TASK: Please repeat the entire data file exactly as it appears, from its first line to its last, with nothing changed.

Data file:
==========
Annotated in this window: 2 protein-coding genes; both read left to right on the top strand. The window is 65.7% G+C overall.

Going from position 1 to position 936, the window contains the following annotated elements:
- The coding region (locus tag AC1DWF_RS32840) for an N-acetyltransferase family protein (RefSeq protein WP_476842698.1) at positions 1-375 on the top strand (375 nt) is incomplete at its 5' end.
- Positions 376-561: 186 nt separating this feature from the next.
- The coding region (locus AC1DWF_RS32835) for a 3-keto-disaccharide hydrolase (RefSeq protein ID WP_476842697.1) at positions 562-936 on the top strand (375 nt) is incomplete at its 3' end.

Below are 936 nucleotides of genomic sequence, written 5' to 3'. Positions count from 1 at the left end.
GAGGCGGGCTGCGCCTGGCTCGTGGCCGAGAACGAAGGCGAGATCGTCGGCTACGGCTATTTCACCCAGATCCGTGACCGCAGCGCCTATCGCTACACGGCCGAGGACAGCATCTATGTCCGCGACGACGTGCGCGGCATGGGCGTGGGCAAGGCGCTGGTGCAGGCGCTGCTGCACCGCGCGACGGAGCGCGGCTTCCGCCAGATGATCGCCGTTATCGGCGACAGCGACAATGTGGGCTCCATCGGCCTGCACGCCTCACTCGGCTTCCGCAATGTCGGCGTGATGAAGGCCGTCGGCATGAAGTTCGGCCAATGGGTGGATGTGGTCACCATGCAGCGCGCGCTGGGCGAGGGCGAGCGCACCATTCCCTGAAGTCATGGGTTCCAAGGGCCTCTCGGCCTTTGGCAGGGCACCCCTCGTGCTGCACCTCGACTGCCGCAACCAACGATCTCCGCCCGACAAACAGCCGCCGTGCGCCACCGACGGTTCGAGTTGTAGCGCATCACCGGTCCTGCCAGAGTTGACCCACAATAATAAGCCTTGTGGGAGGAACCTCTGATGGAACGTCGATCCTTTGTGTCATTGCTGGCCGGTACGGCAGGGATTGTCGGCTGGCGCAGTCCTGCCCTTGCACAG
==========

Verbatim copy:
Annotated in this window: 2 protein-coding genes; both read left to right on the top strand. The window is 65.7% G+C overall.

Going from position 1 to position 936, the window contains the following annotated elements:
- The coding region (locus tag AC1DWF_RS32840) for an N-acetyltransferase family protein (RefSeq protein WP_476842698.1) at positions 1-375 on the top strand (375 nt) is incomplete at its 5' end.
- Positions 376-561: 186 nt separating this feature from the next.
- The coding region (locus AC1DWF_RS32835) for a 3-keto-disaccharide hydrolase (RefSeq protein ID WP_476842697.1) at positions 562-936 on the top strand (375 nt) is incomplete at its 3' end.

Below are 936 nucleotides of genomic sequence, written 5' to 3'. Positions count from 1 at the left end.
GAGGCGGGCTGCGCCTGGCTCGTGGCCGAGAACGAAGGCGAGATCGTCGGCTACGGCTATTTCACCCAGATCCGTGACCGCAGCGCCTATCGCTACACGGCCGAGGACAGCATCTATGTCCGCGACGACGTGCGCGGCATGGGCGTGGGCAAGGCGCTGGTGCAGGCGCTGCTGCACCGCGCGACGGAGCGCGGCTTCCGCCAGATGATCGCCGTTATCGGCGACAGCGACAATGTGGGCTCCATCGGCCTGCACGCCTCACTCGGCTTCCGCAATGTCGGCGTGATGAAGGCCGTCGGCATGAAGTTCGGCCAATGGGTGGATGTGGTCACCATGCAGCGCGCGCTGGGCGAGGGCGAGCGCACCATTCCCTGAAGTCATGGGTTCCAAGGGCCTCTCGGCCTTTGGCAGGGCACCCCTCGTGCTGCACCTCGACTGCCGCAACCAACGATCTCCGCCCGACAAACAGCCGCCGTGCGCCACCGACGGTTCGAGTTGTAGCGCATCACCGGTCCTGCCAGAGTTGACCCACAATAATAAGCCTTGTGGGAGGAACCTCTGATGGAACGTCGATCCTTTGTGTCATTGCTGGCCGGTACGGCAGGGATTGTCGGCTGGCGCAGTCCTGCCCTTGCACAG